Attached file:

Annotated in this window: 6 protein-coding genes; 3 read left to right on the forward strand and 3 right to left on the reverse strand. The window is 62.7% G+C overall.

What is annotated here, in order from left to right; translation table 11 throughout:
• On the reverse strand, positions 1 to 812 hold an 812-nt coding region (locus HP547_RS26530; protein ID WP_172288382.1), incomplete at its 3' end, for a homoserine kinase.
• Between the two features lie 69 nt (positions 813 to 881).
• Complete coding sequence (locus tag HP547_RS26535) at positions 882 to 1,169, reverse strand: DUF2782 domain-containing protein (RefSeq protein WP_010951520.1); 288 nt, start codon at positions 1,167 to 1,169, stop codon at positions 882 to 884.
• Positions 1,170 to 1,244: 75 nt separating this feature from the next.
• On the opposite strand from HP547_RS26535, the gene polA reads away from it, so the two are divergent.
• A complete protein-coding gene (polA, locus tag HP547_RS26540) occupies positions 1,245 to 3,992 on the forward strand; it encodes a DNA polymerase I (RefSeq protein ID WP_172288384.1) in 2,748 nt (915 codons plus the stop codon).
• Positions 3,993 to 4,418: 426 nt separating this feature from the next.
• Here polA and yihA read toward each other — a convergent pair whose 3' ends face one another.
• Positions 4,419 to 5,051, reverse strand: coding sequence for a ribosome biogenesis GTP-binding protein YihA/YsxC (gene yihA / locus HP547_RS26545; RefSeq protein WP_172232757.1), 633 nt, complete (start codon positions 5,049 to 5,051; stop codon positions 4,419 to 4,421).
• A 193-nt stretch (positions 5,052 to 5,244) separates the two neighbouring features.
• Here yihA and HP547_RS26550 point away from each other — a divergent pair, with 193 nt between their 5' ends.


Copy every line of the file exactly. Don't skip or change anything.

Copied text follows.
Annotated in this window: 6 protein-coding genes; 3 read left to right on the forward strand and 3 right to left on the reverse strand. The window is 62.7% G+C overall.

What is annotated here, in order from left to right; translation table 11 throughout:
• On the reverse strand, positions 1 to 812 hold an 812-nt coding region (locus HP547_RS26530; protein ID WP_172288382.1), incomplete at its 3' end, for a homoserine kinase.
• Between the two features lie 69 nt (positions 813 to 881).
• Complete coding sequence (locus tag HP547_RS26535) at positions 882 to 1,169, reverse strand: DUF2782 domain-containing protein (RefSeq protein WP_010951520.1); 288 nt, start codon at positions 1,167 to 1,169, stop codon at positions 882 to 884.
• Positions 1,170 to 1,244: 75 nt separating this feature from the next.
• On the opposite strand from HP547_RS26535, the gene polA reads away from it, so the two are divergent.
• A complete protein-coding gene (polA, locus tag HP547_RS26540) occupies positions 1,245 to 3,992 on the forward strand; it encodes a DNA polymerase I (RefSeq protein ID WP_172288384.1) in 2,748 nt (915 codons plus the stop codon).
• Positions 3,993 to 4,418: 426 nt separating this feature from the next.
• Here polA and yihA read toward each other — a convergent pair whose 3' ends face one another.
• Positions 4,419 to 5,051, reverse strand: coding sequence for a ribosome biogenesis GTP-binding protein YihA/YsxC (gene yihA / locus HP547_RS26545; RefSeq protein WP_172232757.1), 633 nt, complete (start codon positions 5,049 to 5,051; stop codon positions 4,419 to 4,421).
• A 193-nt stretch (positions 5,052 to 5,244) separates the two neighbouring features.
• Here yihA and HP547_RS26550 point away from each other — a divergent pair, with 193 nt between their 5' ends.